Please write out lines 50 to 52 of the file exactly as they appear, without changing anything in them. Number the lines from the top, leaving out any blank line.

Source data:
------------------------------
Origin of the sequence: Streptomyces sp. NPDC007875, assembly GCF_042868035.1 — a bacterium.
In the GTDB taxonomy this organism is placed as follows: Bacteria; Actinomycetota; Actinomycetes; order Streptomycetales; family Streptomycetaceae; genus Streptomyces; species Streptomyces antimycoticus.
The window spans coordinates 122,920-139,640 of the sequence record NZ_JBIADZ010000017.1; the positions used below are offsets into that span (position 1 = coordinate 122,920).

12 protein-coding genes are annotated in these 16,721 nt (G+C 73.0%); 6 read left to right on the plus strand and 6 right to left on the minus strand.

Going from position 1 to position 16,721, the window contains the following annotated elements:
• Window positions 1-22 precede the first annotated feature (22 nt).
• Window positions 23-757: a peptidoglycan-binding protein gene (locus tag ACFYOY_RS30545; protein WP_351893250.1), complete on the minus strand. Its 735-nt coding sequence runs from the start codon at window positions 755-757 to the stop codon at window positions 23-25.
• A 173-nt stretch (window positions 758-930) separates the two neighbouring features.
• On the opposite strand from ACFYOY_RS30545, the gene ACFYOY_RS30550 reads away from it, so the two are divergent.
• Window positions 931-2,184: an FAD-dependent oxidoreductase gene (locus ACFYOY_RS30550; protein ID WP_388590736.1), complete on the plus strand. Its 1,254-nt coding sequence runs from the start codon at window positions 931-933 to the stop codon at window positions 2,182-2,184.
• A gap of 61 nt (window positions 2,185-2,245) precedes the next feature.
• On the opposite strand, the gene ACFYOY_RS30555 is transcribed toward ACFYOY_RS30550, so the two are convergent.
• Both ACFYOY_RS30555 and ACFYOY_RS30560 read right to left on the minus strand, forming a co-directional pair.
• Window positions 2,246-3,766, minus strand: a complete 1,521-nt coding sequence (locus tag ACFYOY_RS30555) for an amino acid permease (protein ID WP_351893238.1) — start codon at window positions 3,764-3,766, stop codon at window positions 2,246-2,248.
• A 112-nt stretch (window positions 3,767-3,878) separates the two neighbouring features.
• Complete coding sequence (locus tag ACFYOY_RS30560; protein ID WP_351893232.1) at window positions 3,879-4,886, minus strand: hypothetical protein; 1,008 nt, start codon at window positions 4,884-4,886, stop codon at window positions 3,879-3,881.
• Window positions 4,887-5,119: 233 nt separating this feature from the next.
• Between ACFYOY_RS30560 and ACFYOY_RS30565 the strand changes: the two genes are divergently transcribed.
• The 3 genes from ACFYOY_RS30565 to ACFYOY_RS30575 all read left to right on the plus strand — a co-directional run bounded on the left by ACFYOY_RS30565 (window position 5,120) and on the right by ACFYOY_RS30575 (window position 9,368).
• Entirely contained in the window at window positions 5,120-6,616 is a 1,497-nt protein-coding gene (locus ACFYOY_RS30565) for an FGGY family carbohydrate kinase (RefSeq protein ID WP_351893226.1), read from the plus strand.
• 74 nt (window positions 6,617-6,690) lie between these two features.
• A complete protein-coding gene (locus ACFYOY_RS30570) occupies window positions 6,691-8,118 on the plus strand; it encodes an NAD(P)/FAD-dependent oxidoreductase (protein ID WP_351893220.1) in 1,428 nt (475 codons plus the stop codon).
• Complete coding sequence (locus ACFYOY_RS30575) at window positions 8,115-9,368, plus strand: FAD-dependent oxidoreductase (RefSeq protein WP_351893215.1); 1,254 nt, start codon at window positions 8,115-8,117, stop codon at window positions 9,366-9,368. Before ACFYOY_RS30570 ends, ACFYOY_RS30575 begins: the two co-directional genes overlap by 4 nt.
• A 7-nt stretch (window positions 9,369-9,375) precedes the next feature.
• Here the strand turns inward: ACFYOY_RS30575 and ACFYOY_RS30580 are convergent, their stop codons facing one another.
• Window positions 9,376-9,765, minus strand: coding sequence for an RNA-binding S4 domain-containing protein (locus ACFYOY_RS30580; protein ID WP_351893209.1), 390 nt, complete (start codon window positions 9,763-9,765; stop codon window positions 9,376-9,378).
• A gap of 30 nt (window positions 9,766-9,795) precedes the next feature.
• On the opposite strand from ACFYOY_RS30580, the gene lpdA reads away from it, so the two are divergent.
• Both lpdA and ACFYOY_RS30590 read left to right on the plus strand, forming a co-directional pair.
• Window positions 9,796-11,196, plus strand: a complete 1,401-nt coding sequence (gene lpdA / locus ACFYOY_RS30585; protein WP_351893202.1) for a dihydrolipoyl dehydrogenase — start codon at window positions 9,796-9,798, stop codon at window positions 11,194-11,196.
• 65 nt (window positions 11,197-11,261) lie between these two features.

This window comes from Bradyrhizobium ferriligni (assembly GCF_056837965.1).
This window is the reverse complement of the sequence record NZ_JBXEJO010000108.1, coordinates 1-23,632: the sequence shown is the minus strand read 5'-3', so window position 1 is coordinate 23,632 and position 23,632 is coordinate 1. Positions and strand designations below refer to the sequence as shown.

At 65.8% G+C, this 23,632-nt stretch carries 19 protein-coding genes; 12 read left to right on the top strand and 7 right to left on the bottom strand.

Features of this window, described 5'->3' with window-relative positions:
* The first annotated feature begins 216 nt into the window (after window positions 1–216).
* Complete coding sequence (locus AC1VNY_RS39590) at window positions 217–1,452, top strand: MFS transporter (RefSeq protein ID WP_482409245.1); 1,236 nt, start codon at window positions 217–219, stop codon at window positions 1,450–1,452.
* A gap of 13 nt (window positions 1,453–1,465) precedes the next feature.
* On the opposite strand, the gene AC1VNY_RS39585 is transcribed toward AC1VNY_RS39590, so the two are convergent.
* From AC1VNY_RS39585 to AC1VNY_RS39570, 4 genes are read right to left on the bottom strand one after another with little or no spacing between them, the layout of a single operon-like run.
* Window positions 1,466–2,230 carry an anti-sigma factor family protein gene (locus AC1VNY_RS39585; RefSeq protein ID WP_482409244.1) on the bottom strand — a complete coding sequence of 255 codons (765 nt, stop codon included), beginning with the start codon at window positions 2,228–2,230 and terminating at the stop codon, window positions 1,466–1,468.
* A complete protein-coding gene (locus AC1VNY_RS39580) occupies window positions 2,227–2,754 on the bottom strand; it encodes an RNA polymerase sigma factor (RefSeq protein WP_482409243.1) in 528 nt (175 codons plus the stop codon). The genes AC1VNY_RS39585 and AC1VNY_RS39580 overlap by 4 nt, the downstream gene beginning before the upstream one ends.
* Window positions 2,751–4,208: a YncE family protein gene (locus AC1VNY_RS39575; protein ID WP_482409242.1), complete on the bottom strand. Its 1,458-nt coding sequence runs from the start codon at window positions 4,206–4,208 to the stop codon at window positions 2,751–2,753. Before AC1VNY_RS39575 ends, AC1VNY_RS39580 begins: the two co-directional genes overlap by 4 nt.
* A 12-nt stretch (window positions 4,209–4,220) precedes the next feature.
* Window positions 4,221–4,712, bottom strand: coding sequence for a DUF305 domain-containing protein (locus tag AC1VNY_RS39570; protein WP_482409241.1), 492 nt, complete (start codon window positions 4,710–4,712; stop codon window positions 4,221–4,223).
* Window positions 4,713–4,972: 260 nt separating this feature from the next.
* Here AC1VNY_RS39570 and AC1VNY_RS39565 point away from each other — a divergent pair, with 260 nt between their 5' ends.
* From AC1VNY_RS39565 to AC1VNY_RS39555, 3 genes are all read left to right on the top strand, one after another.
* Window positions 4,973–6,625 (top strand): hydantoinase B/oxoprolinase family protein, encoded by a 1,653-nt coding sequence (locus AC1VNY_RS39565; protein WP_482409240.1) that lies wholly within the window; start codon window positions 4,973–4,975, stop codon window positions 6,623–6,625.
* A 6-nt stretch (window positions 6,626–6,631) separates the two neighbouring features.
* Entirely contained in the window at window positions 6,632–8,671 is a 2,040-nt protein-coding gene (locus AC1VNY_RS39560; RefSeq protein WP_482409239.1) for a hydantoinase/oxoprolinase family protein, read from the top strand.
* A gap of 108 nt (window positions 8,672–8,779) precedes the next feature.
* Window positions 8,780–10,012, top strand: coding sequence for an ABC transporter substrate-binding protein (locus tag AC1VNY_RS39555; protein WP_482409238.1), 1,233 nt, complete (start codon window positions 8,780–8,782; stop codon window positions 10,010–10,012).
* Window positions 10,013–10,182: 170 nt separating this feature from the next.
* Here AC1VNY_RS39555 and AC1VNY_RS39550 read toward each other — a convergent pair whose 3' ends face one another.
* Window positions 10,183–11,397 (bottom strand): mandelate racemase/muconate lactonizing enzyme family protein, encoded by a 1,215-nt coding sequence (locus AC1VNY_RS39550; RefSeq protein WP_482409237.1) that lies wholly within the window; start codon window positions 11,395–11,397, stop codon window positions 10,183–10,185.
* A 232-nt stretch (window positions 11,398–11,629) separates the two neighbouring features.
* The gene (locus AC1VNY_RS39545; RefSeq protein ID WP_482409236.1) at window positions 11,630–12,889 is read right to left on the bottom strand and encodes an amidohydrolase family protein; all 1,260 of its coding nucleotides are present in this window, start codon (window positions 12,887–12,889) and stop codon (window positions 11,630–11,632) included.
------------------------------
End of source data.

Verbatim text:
* A 6-nt stretch (window positions 6,626–6,631) separates the two neighbouring features.
* Entirely contained in the window at window positions 6,632–8,671 is a 2,040-nt protein-coding gene (locus AC1VNY_RS39560; RefSeq protein WP_482409239.1) for a hydantoinase/oxoprolinase family protein, read from the top strand.
* A gap of 108 nt (window positions 8,672–8,779) precedes the next feature.